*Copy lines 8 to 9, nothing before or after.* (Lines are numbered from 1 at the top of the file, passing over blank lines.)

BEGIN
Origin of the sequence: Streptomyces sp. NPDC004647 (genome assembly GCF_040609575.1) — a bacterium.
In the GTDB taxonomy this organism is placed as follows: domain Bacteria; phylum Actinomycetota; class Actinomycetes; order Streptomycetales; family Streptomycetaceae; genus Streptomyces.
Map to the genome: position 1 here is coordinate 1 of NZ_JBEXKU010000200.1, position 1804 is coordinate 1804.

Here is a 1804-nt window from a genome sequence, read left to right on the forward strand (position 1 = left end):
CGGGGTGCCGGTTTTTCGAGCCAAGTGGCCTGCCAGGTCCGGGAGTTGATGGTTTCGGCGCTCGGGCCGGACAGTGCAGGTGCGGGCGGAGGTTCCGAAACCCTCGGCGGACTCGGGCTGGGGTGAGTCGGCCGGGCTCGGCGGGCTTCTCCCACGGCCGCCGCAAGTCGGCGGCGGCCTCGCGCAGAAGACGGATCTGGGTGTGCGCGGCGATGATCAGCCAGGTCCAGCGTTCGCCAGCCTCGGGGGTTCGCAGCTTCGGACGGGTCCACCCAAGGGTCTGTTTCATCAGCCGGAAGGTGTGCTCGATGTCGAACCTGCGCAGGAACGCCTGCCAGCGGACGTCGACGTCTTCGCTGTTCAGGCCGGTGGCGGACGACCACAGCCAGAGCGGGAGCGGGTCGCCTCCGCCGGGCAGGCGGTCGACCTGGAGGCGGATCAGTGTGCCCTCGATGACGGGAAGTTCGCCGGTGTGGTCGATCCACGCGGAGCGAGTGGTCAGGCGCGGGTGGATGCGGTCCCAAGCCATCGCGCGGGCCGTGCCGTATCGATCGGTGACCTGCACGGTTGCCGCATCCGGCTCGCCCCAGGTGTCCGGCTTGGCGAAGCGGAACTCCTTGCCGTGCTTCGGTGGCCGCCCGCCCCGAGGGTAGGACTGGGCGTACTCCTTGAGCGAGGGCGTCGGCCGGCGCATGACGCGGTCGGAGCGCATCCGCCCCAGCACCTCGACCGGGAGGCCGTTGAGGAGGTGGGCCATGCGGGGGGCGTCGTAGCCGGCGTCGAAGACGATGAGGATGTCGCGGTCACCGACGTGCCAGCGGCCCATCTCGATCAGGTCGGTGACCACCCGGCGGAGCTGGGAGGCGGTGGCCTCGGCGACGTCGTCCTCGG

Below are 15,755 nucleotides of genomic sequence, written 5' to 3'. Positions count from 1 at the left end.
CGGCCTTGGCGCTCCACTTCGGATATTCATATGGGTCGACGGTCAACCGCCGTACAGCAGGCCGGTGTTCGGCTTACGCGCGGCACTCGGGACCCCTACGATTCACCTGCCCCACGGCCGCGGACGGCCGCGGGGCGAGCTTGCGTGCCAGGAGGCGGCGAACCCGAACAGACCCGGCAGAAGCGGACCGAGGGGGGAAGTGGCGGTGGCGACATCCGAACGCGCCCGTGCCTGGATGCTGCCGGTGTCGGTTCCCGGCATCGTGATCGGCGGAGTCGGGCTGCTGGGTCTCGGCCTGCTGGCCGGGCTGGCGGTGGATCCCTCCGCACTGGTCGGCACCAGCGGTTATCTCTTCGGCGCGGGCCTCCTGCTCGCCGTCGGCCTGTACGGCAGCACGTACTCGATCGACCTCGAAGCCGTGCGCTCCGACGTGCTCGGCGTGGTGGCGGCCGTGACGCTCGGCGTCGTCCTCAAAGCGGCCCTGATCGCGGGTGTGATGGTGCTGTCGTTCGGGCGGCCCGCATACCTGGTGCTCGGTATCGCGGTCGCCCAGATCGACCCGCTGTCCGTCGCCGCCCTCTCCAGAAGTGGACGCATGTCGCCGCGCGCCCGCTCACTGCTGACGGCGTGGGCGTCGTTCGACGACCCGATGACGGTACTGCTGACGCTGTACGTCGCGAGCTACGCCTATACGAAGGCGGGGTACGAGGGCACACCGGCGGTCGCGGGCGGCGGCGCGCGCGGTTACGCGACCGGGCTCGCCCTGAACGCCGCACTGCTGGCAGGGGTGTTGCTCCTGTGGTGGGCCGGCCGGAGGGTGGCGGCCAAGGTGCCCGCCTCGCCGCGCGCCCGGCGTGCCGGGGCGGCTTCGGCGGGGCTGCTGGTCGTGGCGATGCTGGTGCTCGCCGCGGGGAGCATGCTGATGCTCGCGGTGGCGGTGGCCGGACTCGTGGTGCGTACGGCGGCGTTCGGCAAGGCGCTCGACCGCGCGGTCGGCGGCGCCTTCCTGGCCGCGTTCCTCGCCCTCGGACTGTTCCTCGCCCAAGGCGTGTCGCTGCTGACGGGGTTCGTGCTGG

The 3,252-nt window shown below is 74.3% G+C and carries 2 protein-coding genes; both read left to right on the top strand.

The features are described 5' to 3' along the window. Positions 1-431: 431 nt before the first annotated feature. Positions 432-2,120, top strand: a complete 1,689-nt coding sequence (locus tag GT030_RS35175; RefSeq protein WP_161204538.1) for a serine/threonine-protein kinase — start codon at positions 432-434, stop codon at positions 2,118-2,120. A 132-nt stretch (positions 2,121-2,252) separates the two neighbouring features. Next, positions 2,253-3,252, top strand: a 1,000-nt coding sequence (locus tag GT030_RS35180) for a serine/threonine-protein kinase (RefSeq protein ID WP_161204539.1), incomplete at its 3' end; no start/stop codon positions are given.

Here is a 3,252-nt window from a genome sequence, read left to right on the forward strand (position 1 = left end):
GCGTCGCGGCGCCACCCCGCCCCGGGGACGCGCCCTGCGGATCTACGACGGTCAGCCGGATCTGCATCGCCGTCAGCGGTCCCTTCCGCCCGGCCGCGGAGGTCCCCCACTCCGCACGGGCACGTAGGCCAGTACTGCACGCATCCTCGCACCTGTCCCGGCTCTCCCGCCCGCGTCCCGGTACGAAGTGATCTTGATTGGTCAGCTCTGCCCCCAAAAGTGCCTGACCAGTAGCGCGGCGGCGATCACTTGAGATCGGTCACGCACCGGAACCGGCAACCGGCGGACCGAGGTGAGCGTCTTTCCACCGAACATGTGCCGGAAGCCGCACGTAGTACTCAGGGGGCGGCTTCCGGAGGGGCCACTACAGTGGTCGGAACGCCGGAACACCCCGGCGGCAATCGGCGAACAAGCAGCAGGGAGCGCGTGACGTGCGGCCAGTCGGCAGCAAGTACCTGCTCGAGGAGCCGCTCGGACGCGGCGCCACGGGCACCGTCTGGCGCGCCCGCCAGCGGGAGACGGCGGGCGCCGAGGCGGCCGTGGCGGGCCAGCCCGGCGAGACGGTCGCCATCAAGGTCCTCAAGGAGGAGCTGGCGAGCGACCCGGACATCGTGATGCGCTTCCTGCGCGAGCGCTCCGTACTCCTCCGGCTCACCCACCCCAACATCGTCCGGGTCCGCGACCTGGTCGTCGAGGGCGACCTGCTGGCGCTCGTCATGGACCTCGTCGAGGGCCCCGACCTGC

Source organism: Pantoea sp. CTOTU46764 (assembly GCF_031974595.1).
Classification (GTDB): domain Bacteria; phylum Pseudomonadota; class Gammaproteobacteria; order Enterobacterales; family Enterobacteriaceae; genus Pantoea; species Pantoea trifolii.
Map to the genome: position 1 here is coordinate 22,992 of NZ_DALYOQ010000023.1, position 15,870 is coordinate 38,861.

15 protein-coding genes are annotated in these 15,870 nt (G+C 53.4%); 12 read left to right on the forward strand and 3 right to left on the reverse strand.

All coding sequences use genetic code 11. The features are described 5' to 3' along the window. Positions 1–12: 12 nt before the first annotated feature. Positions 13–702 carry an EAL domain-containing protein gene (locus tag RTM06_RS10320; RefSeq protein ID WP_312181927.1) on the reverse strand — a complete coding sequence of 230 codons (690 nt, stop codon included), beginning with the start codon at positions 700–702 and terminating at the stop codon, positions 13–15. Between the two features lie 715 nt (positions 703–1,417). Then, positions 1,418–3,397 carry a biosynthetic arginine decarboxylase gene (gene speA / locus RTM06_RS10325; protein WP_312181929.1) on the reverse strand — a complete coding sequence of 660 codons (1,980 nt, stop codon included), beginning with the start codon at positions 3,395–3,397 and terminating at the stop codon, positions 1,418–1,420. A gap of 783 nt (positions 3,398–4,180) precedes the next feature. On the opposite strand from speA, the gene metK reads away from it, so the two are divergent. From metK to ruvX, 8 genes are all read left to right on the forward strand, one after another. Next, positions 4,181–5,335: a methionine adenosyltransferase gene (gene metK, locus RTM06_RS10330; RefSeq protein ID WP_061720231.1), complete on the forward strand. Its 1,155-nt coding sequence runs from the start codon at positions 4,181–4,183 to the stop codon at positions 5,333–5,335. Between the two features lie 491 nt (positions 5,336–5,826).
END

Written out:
The 3,252-nt window shown below is 74.3% G+C and carries 2 protein-coding genes; both read left to right on the top strand.

The features are described 5' to 3' along the window. Positions 1-431: 431 nt before the first annotated feature. Positions 432-2,120, top strand: a complete 1,689-nt coding sequence (locus tag GT030_RS35175; RefSeq protein WP_161204538.1) for a serine/threonine-protein kinase — start codon at positions 432-434, stop codon at positions 2,118-2,120. A 132-nt stretch (positions 2,121-2,252) separates the two neighbouring features. Next, positions 2,253-3,252, top strand: a 1,000-nt coding sequence (locus tag GT030_RS35180) for a serine/threonine-protein kinase (RefSeq protein ID WP_161204539.1), incomplete at its 3' end; no start/stop codon positions are given.